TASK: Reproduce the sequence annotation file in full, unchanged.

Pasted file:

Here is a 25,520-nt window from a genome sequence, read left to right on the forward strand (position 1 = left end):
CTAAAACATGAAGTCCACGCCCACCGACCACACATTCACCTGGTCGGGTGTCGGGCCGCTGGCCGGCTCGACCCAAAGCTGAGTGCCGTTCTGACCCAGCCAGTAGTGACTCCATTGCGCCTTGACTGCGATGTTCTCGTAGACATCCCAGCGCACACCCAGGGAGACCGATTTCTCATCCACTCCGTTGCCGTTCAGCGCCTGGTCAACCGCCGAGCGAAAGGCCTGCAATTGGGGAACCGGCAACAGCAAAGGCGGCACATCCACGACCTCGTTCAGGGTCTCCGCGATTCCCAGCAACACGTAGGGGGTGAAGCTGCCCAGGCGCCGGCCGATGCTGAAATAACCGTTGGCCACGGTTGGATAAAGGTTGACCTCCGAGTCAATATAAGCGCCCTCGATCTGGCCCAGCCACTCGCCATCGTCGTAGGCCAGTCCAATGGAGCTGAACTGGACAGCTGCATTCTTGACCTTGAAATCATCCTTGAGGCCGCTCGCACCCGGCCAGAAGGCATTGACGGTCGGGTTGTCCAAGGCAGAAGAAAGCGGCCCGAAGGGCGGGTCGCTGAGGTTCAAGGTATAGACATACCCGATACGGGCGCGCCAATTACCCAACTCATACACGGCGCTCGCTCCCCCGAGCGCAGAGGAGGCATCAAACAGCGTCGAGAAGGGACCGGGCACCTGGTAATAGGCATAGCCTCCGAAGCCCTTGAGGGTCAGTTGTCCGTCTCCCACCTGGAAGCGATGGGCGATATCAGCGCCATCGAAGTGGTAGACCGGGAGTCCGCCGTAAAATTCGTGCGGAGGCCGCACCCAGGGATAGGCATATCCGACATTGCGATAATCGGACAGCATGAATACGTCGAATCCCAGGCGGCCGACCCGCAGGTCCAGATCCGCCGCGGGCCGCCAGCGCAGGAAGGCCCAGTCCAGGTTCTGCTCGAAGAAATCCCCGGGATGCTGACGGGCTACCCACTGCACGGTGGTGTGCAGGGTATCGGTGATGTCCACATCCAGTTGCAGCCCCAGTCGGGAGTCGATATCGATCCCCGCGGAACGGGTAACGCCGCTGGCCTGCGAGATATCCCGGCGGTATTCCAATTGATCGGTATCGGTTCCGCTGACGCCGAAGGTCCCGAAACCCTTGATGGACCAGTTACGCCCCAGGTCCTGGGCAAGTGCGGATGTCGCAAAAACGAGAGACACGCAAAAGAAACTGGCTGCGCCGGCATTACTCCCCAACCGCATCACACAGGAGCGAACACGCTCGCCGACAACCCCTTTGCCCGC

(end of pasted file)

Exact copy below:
Here is a 25,520-nt window from a genome sequence, read left to right on the forward strand (position 1 = left end):
CTAAAACATGAAGTCCACGCCCACCGACCACACATTCACCTGGTCGGGTGTCGGGCCGCTGGCCGGCTCGACCCAAAGCTGAGTGCCGTTCTGACCCAGCCAGTAGTGACTCCATTGCGCCTTGACTGCGATGTTCTCGTAGACATCCCAGCGCACACCCAGGGAGACCGATTTCTCATCCACTCCGTTGCCGTTCAGCGCCTGGTCAACCGCCGAGCGAAAGGCCTGCAATTGGGGAACCGGCAACAGCAAAGGCGGCACATCCACGACCTCGTTCAGGGTCTCCGCGATTCCCAGCAACACGTAGGGGGTGAAGCTGCCCAGGCGCCGGCCGATGCTGAAATAACCGTTGGCCACGGTTGGATAAAGGTTGACCTCCGAGTCAATATAAGCGCCCTCGATCTGGCCCAGCCACTCGCCATCGTCGTAGGCCAGTCCAATGGAGCTGAACTGGACAGCTGCATTCTTGACCTTGAAATCATCCTTGAGGCCGCTCGCACCCGGCCAGAAGGCATTGACGGTCGGGTTGTCCAAGGCAGAAGAAAGCGGCCCGAAGGGCGGGTCGCTGAGGTTCAAGGTATAGACATACCCGATACGGGCGCGCCAATTACCCAACTCATACACGGCGCTCGCTCCCCCGAGCGCAGAGGAGGCATCAAACAGCGTCGAGAAGGGACCGGGCACCTGGTAATAGGCATAGCCTCCGAAGCCCTTGAGGGTCAGTTGTCCGTCTCCCACCTGGAAGCGATGGGCGATATCAGCGCCATCGAAGTGGTAGACCGGGAGTCCGCCGTAAAATTCGTGCGGAGGCCGCACCCAGGGATAGGCATATCCGACATTGCGATAATCGGACAGCATGAATACGTCGAATCCCAGGCGGCCGACCCGCAGGTCCAGATCCGCCGCGGGCCGCCAGCGCAGGAAGGCCCAGTCCAGGTTCTGCTCGAAGAAATCCCCGGGATGCTGACGGGCTACCCACTGCACGGTGGTGTGCAGGGTATCGGTGATGTCCACATCCAGTTGCAGCCCCAGTCGGGAGTCGATATCGATCCCCGCGGAACGGGTAACGCCGCTGGCCTGCGAGATATCCCGGCGGTATTCCAATTGATCGGTATCGGTTCCGCTGACGCCGAAGGTCCCGAAACCCTTGATGGACCAGTTACGCCCCAGGTCCTGGGCAAGTGCGGATGTCGCAAAAACGAGAGACACGCAAAAGAAACTGGCTGCGCCGGCATTACTCCCCAACCGCATCACACAGGAGCGAACACGCTCGCCGACAACCCCTTTGCCCGC